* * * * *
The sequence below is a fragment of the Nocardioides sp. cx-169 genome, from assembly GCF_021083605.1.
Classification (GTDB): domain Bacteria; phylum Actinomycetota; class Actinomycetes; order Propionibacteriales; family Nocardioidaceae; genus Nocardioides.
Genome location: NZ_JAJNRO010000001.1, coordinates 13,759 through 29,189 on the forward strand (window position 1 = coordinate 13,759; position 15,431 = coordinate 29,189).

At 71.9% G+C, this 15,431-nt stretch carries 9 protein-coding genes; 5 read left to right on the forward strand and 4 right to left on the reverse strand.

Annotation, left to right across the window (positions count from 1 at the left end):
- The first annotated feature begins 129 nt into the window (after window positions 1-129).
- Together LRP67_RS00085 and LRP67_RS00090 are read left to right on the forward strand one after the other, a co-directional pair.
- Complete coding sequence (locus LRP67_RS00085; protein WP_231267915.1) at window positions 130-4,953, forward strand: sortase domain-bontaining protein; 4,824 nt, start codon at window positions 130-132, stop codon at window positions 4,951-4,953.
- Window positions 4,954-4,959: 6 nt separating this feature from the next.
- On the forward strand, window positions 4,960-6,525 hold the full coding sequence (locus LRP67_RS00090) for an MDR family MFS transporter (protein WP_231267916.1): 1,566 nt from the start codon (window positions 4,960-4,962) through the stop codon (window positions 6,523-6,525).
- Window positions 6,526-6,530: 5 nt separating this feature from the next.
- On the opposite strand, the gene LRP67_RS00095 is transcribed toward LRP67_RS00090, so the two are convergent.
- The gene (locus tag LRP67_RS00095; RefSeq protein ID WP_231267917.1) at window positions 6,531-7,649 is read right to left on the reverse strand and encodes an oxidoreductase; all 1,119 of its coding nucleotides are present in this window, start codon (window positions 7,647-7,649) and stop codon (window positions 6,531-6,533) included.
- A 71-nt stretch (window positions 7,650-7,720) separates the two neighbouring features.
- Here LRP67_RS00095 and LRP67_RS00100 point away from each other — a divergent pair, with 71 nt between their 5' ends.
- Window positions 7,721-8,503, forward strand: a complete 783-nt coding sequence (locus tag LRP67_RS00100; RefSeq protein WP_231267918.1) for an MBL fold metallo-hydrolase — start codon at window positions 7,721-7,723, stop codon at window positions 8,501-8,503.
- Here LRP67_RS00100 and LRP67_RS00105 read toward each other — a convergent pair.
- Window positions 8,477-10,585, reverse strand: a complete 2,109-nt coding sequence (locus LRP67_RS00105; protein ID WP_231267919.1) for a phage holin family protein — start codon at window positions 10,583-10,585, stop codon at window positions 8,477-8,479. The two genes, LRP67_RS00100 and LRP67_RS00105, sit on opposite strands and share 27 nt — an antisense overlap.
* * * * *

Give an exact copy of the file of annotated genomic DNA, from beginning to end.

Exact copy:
The sequence below is a fragment of the Nocardioides sp. cx-169 genome, from assembly GCF_021083605.1.
Classification (GTDB): domain Bacteria; phylum Actinomycetota; class Actinomycetes; order Propionibacteriales; family Nocardioidaceae; genus Nocardioides.
Genome location: NZ_JAJNRO010000001.1, coordinates 13,759 through 29,189 on the forward strand (window position 1 = coordinate 13,759; position 15,431 = coordinate 29,189).

At 71.9% G+C, this 15,431-nt stretch carries 9 protein-coding genes; 5 read left to right on the forward strand and 4 right to left on the reverse strand.

Annotation, left to right across the window (positions count from 1 at the left end):
- The first annotated feature begins 129 nt into the window (after window positions 1-129).
- Together LRP67_RS00085 and LRP67_RS00090 are read left to right on the forward strand one after the other, a co-directional pair.
- Complete coding sequence (locus LRP67_RS00085; protein WP_231267915.1) at window positions 130-4,953, forward strand: sortase domain-bontaining protein; 4,824 nt, start codon at window positions 130-132, stop codon at window positions 4,951-4,953.
- Window positions 4,954-4,959: 6 nt separating this feature from the next.
- On the forward strand, window positions 4,960-6,525 hold the full coding sequence (locus LRP67_RS00090) for an MDR family MFS transporter (protein WP_231267916.1): 1,566 nt from the start codon (window positions 4,960-4,962) through the stop codon (window positions 6,523-6,525).
- Window positions 6,526-6,530: 5 nt separating this feature from the next.
- On the opposite strand, the gene LRP67_RS00095 is transcribed toward LRP67_RS00090, so the two are convergent.
- The gene (locus tag LRP67_RS00095; RefSeq protein ID WP_231267917.1) at window positions 6,531-7,649 is read right to left on the reverse strand and encodes an oxidoreductase; all 1,119 of its coding nucleotides are present in this window, start codon (window positions 7,647-7,649) and stop codon (window positions 6,531-6,533) included.
- A 71-nt stretch (window positions 7,650-7,720) separates the two neighbouring features.
- Here LRP67_RS00095 and LRP67_RS00100 point away from each other — a divergent pair, with 71 nt between their 5' ends.
- Window positions 7,721-8,503, forward strand: a complete 783-nt coding sequence (locus tag LRP67_RS00100; RefSeq protein WP_231267918.1) for an MBL fold metallo-hydrolase — start codon at window positions 7,721-7,723, stop codon at window positions 8,501-8,503.
- Here LRP67_RS00100 and LRP67_RS00105 read toward each other — a convergent pair.
- Window positions 8,477-10,585, reverse strand: a complete 2,109-nt coding sequence (locus LRP67_RS00105; protein ID WP_231267919.1) for a phage holin family protein — start codon at window positions 10,583-10,585, stop codon at window positions 8,477-8,479. The two genes, LRP67_RS00100 and LRP67_RS00105, sit on opposite strands and share 27 nt — an antisense overlap.